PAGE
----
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"Big Little Lies is not a 'women's show'. It's men who need to watch it."

There is something I desperately want to do with HBOs TV show of the year Big Little Lies now that I have finished all seven episodes.

I want to sit down with my husband and watch it again.

Yes, Big Little Lies, set in the exclusive and privileged beachside enclave of Monterey California is domesticity on steroids. Life threatening steroids.

The central characters  – Madeline (Reese Witherspoon), Celeste (Nicole Kidman), and Renata (Laura Dern) wander around opulent multi-million dollar beach-front houses clutching shimmering large glasses of wine, drive 4WD Audis with lush leather interiors, wear designer clothes and heels for school pick-up and seem to always have gloriously stuffed fruit bowls in their oversized kitchens.

Kidman Davis Rush Emmy Nomination
Reese Witherspoon and Nicole Kidman in Big Little Lies. (Source: HBO.)

Even newcomer Jane (Shailene Woodley), who is young and actually sleeps in a fold-out bed, can't dilute the entitlement of the citizens of Monterey.

Listen: Here's everything you need to know about Big Little Lies.

And that is why Big Little Lies is such powerful viewing, wealth may saturate every scene but we are captivated by, and maybe even connected to, these bird-like women at the school gate struggling with the choices they have made in life, who they turned out to be and - pitifully but honestly - what other women think of them.

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Unlike the usual TV fodder: Legal dramas, daddy drug dealers with hearts of gold, medical shows, political manipulations, prison breakouts, Wall Street billionaires, medieval kings and strange things that go bump in the night, this is a series that might make my husband turn to me on the couch, say nothing, and know me a little better.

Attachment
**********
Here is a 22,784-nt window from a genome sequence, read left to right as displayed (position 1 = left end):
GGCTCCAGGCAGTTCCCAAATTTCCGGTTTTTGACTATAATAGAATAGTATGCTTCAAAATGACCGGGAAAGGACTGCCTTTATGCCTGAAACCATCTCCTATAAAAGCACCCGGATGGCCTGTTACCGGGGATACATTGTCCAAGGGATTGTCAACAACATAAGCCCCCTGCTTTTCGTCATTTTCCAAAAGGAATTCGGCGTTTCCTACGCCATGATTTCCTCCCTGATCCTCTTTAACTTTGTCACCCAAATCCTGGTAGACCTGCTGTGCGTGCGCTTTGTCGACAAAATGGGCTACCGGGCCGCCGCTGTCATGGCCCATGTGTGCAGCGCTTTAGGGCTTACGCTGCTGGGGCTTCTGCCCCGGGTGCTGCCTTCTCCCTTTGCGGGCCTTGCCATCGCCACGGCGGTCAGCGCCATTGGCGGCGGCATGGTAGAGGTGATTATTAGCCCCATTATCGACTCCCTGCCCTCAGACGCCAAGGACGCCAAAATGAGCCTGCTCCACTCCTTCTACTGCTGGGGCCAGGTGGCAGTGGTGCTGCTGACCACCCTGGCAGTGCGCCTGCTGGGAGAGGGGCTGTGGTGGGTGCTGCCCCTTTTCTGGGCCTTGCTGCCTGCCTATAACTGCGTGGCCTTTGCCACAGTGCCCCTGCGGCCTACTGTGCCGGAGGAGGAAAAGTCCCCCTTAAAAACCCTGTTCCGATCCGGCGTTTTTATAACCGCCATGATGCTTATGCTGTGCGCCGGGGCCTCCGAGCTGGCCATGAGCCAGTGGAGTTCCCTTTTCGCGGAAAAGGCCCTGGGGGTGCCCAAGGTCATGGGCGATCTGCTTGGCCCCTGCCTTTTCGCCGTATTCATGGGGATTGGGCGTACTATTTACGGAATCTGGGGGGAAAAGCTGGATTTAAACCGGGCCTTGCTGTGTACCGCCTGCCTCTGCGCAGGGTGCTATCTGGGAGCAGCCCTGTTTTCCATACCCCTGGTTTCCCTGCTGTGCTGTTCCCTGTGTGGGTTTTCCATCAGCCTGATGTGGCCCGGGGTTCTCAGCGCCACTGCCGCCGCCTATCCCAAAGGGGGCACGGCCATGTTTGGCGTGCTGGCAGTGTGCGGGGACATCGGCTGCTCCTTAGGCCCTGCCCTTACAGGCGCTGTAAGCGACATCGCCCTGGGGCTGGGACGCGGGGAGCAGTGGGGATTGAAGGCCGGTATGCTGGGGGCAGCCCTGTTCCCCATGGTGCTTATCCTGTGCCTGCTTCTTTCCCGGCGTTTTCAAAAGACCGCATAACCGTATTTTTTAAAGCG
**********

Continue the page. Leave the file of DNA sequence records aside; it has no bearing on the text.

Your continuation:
How many TV shows are out there that involve so many complex, fabulous, contrary female characters? Watching Big Little Lies must be for men what it was like for me to watch Breaking Bad or Billions. 

Despite opening with the red and blue flashing lights of police cars and cops looking all cop-like; dishevelled, disbelieving and in need of a strong coffee, Big Little Lies is not a murder mystery.

It's a forensic unpacking of modern motherhood: the guilt, the judgement, the competition, the friendships, the secrets and all those "little things" that make up their daily lives (which are never really little).

Alexander Skarsgard plays Kidman's husband in the series. (Source: HBO.)

It's also a TV show that articulates how violence, or the threat of violence, is such an ordinary everyday reality for women. Nicole Kidman's Celeste, who is living with a violent partner but has the audacity to stay with him, fight him back and have sex with him, surely must go a long way to dissolve some of the myths surrounding domestic violence (watching Celeste should be essential viewing for teen boys and teen girls). It might even dissolve some of the myths surrounding love.

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For a lot of men, Big Little Lies may shed some light on why their partners can't stop going over that comment another mum made about missing assemblies (I mean you don't even know her). It may make them understand why coffees with friends can last three hours, why we judge before we mean to, and why - despite our differences, women have this amazing ability to empathise.

A scene from the final episode. (Source: HBO.)

In the penultimate scene of Big Little Lies, five very different women dressed as the one woman - Audrey Hepburn, turn to each other in a moment of shocking clarity. They finally see one truth in all their lives: their perfect friend is being abused by her husband Perry (Alexander Skarsgard). Perry is Jane's rapist.

As Perry attacks Celeste, beating her and kicking her, these five women, three who have been fighting each other, fight him. One pushes him to his death. Then they lie to the police who need another coffee and protect each other from the consequences.

Yes, it is a TV show, it's over the top, but strangely enough there are important truths in this drama that men who watch it may see for the first time.

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